HSE accused of inadequate safeguards against silica dust
The HSE has been accused of putting workers at risk of contracting lung cancer and other respiratory diseases because of inadequate safeguards against crystalline silica.
Academics at Stirling University in Scotland have criticised the watchdog over its recommended safe level of exposure to the toxic workplace dust, a powder created when working with bricks, concrete and plaster.
Silica is second only to asbestos as a cause of occupational cancer deaths and exposure can cause a range of other illnesses including silicosis, tuberculosis, kidney disease, chronic obstructive pulmonary disease and arthritis.
HSE has said that technological limitations mean it is impractical to monitor for its presence below the exposure standard, while some industry bodies have argued that the cost of implementing these new controls would be prohibitive.
Professor Rory O’Neill, Stirling University’s occupational and environmental health and safety research group and author of a new report on the substance, said: “The HSE says monitoring technology isn’t good enough yet to measure low levels of silica dust, so we must stick with the same deadly, higher but measurable standard. It is wrong on both counts.
“Modern science can obtain and analyse dust on Mars. If HSE’s science can’t obtain and analyse adequately one of the most commonly encountered and deadly workplace dust exposure on Earth, you have to ask who on Earth is the watchdog protecting?”
Professor O’Neill called on HSE to follow the lead of the American Occupational Safety and Health Administration (OSHA), and implement a rule change that would cut the recommended safety level in half.
Research professor Andrew Watterson, said: “OSHA says a tighter standard is perfectly possible, can be monitored in the workplace and would save hundreds of lives and billions each year.
“The current lax legal occupational exposure standard in the UK guarantees another generation will be blighted by entirely preventable, deadly and disabling conditions. Yet the HSE is actively promoting an industry-supported but unsustainable argument that the current standard must stay.”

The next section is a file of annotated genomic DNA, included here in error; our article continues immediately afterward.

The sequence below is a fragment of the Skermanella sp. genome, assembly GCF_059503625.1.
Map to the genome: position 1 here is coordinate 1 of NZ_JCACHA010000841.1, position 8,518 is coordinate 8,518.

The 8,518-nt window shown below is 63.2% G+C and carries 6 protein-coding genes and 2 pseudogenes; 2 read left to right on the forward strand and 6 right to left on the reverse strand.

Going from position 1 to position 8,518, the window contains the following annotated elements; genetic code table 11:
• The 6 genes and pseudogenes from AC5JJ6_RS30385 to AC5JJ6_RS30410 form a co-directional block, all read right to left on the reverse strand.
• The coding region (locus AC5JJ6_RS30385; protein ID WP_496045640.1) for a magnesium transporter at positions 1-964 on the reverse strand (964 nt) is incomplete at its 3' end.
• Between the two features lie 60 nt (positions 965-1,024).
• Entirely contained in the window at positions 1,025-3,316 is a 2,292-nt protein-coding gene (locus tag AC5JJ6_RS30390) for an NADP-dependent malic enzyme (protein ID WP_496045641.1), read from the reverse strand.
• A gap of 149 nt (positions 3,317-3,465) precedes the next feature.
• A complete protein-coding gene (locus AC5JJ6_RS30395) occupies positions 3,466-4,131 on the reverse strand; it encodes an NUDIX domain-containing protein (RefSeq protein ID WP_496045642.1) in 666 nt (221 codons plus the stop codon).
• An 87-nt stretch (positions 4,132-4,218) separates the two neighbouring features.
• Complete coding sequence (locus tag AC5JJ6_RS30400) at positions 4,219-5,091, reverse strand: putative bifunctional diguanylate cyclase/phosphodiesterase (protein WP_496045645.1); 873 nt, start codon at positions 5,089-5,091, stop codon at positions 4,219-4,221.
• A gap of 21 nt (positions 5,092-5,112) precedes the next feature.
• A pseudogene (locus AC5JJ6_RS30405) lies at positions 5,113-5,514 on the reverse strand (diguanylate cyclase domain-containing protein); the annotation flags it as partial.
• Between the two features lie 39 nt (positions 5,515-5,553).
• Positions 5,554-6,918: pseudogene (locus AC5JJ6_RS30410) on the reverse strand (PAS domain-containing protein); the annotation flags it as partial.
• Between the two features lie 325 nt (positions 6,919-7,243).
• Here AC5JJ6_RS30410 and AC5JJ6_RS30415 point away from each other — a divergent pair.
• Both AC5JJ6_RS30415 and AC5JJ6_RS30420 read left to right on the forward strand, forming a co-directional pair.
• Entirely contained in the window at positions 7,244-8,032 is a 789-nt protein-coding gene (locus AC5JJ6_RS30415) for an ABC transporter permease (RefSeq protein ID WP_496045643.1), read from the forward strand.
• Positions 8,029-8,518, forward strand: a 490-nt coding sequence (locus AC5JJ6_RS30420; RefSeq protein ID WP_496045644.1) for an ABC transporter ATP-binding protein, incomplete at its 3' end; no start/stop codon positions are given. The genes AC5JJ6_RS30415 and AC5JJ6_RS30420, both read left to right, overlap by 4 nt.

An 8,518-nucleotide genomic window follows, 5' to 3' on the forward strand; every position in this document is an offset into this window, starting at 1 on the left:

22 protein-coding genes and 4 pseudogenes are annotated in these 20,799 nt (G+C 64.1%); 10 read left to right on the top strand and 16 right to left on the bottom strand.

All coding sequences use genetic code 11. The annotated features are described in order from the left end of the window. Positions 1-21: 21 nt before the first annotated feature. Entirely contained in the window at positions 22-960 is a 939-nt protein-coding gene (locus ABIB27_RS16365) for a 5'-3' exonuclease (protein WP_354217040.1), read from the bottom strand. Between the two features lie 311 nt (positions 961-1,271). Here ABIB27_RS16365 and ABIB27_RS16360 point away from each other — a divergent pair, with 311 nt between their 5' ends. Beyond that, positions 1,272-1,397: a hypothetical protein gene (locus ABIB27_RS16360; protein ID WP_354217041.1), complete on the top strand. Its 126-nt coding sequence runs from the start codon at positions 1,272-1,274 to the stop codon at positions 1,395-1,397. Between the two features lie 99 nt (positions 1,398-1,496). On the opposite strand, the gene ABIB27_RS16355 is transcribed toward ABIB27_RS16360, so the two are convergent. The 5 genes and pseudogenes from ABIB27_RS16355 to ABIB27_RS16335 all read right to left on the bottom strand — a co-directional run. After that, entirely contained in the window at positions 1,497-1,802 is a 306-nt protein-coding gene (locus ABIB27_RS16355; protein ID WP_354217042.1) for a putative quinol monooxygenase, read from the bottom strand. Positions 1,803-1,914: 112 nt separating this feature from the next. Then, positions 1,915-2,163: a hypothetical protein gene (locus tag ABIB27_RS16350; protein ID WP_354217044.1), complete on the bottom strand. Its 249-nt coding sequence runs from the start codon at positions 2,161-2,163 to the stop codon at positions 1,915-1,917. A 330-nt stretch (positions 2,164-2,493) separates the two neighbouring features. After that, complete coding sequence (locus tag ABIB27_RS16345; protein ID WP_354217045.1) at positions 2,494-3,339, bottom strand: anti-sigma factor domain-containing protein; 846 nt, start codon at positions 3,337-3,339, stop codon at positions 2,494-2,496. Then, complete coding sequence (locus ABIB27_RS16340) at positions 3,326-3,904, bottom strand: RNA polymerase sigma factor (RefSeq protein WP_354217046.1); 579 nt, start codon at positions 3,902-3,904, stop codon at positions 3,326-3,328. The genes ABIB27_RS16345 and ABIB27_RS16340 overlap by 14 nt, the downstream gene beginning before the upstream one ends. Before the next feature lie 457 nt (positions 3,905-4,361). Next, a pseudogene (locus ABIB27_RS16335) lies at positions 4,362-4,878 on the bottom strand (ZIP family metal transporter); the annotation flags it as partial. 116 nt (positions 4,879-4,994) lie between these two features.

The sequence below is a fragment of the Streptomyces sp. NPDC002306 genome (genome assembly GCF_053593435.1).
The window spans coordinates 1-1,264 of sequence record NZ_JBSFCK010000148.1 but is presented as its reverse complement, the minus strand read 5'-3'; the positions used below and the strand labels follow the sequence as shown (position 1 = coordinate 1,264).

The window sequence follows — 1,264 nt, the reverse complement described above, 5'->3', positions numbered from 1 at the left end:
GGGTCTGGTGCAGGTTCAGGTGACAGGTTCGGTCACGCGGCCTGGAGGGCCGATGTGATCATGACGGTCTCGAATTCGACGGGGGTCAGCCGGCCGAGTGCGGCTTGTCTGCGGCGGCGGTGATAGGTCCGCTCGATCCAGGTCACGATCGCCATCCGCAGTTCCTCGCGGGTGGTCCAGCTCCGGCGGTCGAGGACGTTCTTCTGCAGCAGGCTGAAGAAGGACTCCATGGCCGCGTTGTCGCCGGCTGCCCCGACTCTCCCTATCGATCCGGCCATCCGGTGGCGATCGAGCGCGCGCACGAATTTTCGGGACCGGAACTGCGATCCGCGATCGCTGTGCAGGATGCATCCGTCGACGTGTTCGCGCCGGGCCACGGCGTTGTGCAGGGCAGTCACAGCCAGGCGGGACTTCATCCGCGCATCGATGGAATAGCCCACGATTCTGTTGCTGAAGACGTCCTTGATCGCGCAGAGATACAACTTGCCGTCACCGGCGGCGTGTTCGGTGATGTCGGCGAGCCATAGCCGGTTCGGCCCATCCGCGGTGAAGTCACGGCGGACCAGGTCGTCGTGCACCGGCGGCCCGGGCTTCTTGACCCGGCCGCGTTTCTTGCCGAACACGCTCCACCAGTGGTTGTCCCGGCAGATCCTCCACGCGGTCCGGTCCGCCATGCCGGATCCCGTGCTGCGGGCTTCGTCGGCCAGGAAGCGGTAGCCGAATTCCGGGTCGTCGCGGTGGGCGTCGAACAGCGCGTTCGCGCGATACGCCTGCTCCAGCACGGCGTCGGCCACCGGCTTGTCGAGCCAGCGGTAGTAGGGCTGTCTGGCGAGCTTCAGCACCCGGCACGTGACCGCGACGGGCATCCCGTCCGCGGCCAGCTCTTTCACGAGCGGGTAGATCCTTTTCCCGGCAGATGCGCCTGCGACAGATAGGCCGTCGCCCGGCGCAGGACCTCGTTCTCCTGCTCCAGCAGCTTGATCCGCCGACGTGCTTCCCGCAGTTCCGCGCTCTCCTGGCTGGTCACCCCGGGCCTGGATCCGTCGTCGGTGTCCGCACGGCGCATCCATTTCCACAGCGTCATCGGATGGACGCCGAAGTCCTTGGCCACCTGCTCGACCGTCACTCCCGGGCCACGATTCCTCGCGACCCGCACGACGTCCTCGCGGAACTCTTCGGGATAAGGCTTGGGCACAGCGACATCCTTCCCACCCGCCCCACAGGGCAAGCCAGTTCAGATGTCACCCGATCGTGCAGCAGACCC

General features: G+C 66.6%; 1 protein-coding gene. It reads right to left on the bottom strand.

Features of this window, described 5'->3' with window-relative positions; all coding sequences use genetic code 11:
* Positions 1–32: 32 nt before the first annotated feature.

A spokesperson for the HSE said: “Health and safety law requires employers to assess the risk of exposure to silica dust in their workplace and prevent it, when prevention is not possible, exposure must be controlled.
“There is a UK workplace exposure limit for silica of 0.1 mg m-3, and employers must reduce exposure to below this level. With the required exposure controls in place, silica dust is usually reduced to significantly below 0.1 mg m-3.
“The advice HSE has received indicates that it is not practical or achievable to consistently and reliably measure real workplace samples of respirable crystalline silica to significantly lower levels.
“This is because the technical samplers currently used suffer from interference and poor precision at these low measurement masses. Measurements below the current WEL would require complex sampling and analysis processes which have not been validated.”
Sleep and Fatigue: Director’s Briefing
Fatigue is common amongst the population, but particularly among those working abnormal hours, and can arise from excessive working time or poorly designed shift patterns. It is also related to workload, in that workers are more easily fatigued if their work is machine-paced, complex or monotonous.
This free director’s briefing contains:
- Key points;
- Recommendations for employers;
- Case law;
- Legal duties.